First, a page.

Hannah’s connections to agricultural shows began in her childhood when she competed in horse events, and was strengthened with the Showgirl Competition where she twice made it to the finals at the Sydney Royal Easter Show representing her home town of Parkes. “Most shows in NSW have been running for over 100 years and have been a key event for their communities during this time, allowing them to connect, educate and celebrate. The importance and impact of shows can never be underestimated and I’m committed to doing my part to ensure their sustainability.”

That commitment is evident in her position as president. Depending on the time of the year the job may take only a few hours a week but when events, such as ShowAll Ball and ShowSkills, are imminent the workload increases. It is then that Hannah’s experience and understanding of the show world, and her high organisational and interpersonal skills developed as a teacher come to the fore.

Despite the challenges of dealing with different personalities and personal goals Hannah finds the opportunities the leadership has given her far out-weight the negatives. “Running a non-profit organisation is not a skill many young people get to experience. To be run by, and for, youth in agriculture under the distant but watchful eye of the ASC has made Next Gen a great way to experience this. To climb the hierarchy of positions has given me skills I’ve transferred into the workplace and has resulted in direct benefits including promotions.”

Thanks Hannah and Steph for sharing your challenges and highlights with us. I am confident our supporting partners will agree the return on investment in our youth is significant in terms of creating leaders who’ll continue to contribute value to their workplaces and to the agricultural sector as a whole, in terms of advocacy, teamwork, collaboration, and turning vision into reality .

 

 

 

 

 

Check out what the Crawford Fund is offering students in 2018

This post in a replica from The Crawford Fund website see here

The Crawford Fund has a number of strategies as part of our efforts to build the next generation of Australian researchers with an interest in agriculture for development – key elements are our conference scholar program, our opportunities and encouragement in volunteering for projects overseas, and through our work with Researchers in Agriculture for International Development (RAID).

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Each of these go some way to encourage students in their study, careers and volunteering in research for food security. This is part of our overall campaign for greater recognition of the impact and benefit of international agricultural research and development to Australia and to developing countries.

Another important strategy has been the introduction of special awards to enable involvement in overseas projects as part of university study.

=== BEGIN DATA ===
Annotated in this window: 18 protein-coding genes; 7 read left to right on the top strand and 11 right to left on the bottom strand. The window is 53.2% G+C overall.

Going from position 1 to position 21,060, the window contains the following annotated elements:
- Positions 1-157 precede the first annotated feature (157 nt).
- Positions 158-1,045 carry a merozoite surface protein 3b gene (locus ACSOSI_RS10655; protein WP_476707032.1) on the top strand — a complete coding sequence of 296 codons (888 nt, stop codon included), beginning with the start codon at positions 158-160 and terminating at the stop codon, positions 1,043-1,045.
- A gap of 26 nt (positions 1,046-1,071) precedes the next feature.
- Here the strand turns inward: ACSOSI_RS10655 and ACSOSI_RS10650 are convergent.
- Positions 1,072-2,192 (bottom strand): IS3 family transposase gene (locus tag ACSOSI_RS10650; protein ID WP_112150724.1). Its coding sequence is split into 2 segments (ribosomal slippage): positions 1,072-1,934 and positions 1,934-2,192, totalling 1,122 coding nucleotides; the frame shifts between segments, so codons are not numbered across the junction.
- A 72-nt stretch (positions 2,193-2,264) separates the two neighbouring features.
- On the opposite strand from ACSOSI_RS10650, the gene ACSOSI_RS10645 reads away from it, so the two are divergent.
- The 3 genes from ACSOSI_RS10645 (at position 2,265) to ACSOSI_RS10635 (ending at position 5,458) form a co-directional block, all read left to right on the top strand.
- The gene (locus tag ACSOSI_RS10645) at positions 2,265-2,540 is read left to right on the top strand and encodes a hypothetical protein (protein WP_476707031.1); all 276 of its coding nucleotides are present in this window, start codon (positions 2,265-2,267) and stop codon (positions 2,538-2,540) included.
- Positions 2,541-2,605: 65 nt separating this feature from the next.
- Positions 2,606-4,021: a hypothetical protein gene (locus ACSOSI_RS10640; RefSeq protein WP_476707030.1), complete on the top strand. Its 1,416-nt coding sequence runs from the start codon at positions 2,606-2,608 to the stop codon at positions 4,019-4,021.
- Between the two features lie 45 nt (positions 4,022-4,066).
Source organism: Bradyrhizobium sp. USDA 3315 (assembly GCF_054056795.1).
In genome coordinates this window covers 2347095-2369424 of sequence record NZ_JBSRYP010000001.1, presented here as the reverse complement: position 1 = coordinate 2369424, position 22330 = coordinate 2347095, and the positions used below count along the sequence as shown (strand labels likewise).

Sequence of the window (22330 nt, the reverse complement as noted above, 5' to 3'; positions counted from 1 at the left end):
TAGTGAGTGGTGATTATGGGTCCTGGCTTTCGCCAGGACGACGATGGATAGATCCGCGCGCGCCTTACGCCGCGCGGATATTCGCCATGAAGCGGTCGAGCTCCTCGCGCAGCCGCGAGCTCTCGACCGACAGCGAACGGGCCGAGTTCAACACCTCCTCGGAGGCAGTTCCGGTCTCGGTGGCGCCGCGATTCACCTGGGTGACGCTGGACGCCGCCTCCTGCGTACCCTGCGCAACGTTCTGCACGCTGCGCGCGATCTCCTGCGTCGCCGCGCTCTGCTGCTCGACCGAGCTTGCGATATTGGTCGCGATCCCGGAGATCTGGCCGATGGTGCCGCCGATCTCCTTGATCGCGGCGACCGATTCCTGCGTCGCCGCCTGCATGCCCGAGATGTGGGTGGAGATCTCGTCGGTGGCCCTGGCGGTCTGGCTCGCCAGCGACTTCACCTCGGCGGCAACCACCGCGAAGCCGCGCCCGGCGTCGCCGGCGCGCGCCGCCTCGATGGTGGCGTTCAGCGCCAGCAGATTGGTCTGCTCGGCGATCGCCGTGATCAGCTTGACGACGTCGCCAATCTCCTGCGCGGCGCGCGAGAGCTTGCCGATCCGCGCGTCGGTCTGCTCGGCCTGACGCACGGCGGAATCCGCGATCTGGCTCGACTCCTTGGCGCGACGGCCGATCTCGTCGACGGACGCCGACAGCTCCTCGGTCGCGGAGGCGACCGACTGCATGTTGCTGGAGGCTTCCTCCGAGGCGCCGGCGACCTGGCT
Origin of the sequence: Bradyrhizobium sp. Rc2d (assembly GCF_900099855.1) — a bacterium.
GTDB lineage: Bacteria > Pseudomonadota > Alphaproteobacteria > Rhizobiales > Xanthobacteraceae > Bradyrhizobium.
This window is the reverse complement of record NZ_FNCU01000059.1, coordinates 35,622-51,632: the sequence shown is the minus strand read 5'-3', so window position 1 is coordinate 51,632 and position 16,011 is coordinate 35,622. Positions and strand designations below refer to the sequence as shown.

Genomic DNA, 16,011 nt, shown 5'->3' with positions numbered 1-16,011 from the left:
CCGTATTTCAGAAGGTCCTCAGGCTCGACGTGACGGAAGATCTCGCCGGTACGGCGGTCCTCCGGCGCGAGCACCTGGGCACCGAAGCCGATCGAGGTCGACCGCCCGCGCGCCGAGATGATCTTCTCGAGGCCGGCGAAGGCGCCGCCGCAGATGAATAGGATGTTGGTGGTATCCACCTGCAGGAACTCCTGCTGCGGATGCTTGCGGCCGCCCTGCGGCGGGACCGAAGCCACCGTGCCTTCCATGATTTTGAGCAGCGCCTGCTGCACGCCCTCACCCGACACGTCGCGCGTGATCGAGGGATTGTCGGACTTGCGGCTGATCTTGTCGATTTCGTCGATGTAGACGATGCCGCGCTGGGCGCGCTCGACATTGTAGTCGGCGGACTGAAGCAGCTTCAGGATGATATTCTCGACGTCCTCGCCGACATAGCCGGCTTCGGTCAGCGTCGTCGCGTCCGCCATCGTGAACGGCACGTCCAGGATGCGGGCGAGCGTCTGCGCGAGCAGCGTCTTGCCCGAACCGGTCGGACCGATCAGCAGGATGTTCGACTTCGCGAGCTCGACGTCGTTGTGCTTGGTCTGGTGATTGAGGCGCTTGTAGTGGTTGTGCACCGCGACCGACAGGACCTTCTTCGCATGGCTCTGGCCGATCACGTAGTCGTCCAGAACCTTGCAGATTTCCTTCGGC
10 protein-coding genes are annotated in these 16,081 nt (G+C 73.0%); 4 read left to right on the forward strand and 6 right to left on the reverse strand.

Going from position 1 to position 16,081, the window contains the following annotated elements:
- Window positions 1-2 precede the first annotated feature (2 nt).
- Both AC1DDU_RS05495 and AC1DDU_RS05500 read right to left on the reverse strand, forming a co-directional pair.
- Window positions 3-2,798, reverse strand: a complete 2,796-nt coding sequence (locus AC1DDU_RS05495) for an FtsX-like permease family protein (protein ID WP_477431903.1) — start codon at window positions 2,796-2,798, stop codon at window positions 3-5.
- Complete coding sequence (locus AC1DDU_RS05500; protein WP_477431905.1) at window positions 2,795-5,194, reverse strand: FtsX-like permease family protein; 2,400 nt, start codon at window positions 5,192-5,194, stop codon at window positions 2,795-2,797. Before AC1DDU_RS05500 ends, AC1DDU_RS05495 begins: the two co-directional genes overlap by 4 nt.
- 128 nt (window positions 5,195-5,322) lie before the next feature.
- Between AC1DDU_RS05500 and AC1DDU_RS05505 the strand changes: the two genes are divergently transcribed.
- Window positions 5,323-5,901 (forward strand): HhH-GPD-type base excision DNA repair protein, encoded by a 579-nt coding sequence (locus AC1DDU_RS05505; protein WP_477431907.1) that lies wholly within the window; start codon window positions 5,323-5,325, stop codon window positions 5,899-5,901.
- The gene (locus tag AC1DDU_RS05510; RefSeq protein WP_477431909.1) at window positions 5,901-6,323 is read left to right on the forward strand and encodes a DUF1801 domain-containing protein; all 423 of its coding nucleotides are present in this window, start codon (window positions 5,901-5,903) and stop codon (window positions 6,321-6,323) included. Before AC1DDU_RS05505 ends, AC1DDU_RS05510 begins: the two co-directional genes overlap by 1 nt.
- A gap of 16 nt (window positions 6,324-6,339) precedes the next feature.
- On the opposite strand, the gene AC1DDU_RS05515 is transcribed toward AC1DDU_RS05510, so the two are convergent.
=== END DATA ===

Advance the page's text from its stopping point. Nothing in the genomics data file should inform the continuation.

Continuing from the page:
In 2017, many of our State Committees supported visits to developing countries by students, so they can gain valuable experience and expertise overseas ‘in the field’. 14 awards were provided in 2017, and each of the students have reported back on their experience:

Kendra Travaille, PhD Researcher at the University of Western Australia,

“Being able to visit these areas and speak with local people in the fishery [industry] has greatly increased my understanding of how the fishery [industry] operates and some of the issues impacting FIP progress. I also gained first-hand experience with some of the challenges faced when trying to implement a FIP or similar program in a developing region, including working with minimal resources and balancing complex stakeholder interests. These insights will be incorporated into my research and published in the peer-review literature. Research outcomes will also be presented to the fishery stakeholders in Honduras who so kindly shared their knowledge and experience with me during my time there.”

Emily Lamberton, Graduate Research Officer at ACIAR

“It created a fantastic opportunity to learn first-hand the struggles and barriers experienced by farmers and the factors that influence on-farm decision making.”

Based on the success of our former awards, in 2018 all of our committees are offering these awards so students in every State and Territory have access to this great opportunity.

Requirements in different States are not the same. There is a different number of these competitive awards in different States, and the application requirements and the award amounts also differ, so please read the background information and complete the application form for the State in which your tertiary institute is located.

Please find more information and application forms below for each State. A contact is provided should you require more clarification.

The closing date for all awards is Thursday, 29 March 2018.

All the very best of luck! In the meantime, please sign up for our e-newsletter, follow us on Twitter and Facebook and follow RAID so you don’t miss any other interesting opportunities and get-togethers. In particular, in March 2018 we will be launching our 2018 Conference Scholarships.

 

Check out the website for more info here